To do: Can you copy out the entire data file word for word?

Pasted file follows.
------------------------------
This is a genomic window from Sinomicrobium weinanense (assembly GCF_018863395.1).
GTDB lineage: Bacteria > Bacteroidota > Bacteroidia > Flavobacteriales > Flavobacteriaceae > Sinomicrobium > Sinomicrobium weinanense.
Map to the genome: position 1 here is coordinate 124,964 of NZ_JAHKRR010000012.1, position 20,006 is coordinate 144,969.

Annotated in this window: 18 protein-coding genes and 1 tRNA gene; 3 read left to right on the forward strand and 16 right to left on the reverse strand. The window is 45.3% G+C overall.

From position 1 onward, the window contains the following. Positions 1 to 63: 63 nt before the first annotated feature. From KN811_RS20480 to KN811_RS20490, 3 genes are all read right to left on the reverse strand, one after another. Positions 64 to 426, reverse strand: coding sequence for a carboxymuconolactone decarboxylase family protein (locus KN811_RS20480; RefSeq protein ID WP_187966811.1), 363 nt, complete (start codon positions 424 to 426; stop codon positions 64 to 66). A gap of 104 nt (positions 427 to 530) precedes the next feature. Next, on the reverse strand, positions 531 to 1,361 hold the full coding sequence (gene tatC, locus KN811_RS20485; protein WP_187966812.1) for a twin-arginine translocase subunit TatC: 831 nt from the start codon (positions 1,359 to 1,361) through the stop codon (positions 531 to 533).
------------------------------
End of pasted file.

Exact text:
This is a genomic window from Sinomicrobium weinanense (assembly GCF_018863395.1).
GTDB lineage: Bacteria > Bacteroidota > Bacteroidia > Flavobacteriales > Flavobacteriaceae > Sinomicrobium > Sinomicrobium weinanense.
Map to the genome: position 1 here is coordinate 124,964 of NZ_JAHKRR010000012.1, position 20,006 is coordinate 144,969.

Annotated in this window: 18 protein-coding genes and 1 tRNA gene; 3 read left to right on the forward strand and 16 right to left on the reverse strand. The window is 45.3% G+C overall.

From position 1 onward, the window contains the following. Positions 1 to 63: 63 nt before the first annotated feature. From KN811_RS20480 to KN811_RS20490, 3 genes are all read right to left on the reverse strand, one after another. Positions 64 to 426, reverse strand: coding sequence for a carboxymuconolactone decarboxylase family protein (locus KN811_RS20480; RefSeq protein ID WP_187966811.1), 363 nt, complete (start codon positions 424 to 426; stop codon positions 64 to 66). A gap of 104 nt (positions 427 to 530) precedes the next feature. Next, on the reverse strand, positions 531 to 1,361 hold the full coding sequence (gene tatC, locus KN811_RS20485; protein WP_187966812.1) for a twin-arginine translocase subunit TatC: 831 nt from the start codon (positions 1,359 to 1,361) through the stop codon (positions 531 to 533).